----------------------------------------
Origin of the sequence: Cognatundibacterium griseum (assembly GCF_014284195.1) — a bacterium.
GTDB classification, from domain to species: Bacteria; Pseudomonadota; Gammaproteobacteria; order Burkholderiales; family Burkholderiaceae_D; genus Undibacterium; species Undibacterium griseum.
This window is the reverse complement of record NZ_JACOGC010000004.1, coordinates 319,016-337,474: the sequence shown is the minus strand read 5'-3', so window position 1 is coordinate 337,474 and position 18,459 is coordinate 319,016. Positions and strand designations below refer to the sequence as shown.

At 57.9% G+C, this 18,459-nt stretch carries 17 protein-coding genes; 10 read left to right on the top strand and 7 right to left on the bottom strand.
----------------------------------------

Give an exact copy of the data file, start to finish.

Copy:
Origin of the sequence: Cognatundibacterium griseum (assembly GCF_014284195.1) — a bacterium.
GTDB classification, from domain to species: Bacteria; Pseudomonadota; Gammaproteobacteria; order Burkholderiales; family Burkholderiaceae_D; genus Undibacterium; species Undibacterium griseum.
This window is the reverse complement of record NZ_JACOGC010000004.1, coordinates 319,016-337,474: the sequence shown is the minus strand read 5'-3', so window position 1 is coordinate 337,474 and position 18,459 is coordinate 319,016. Positions and strand designations below refer to the sequence as shown.

At 57.9% G+C, this 18,459-nt stretch carries 17 protein-coding genes; 10 read left to right on the top strand and 7 right to left on the bottom strand.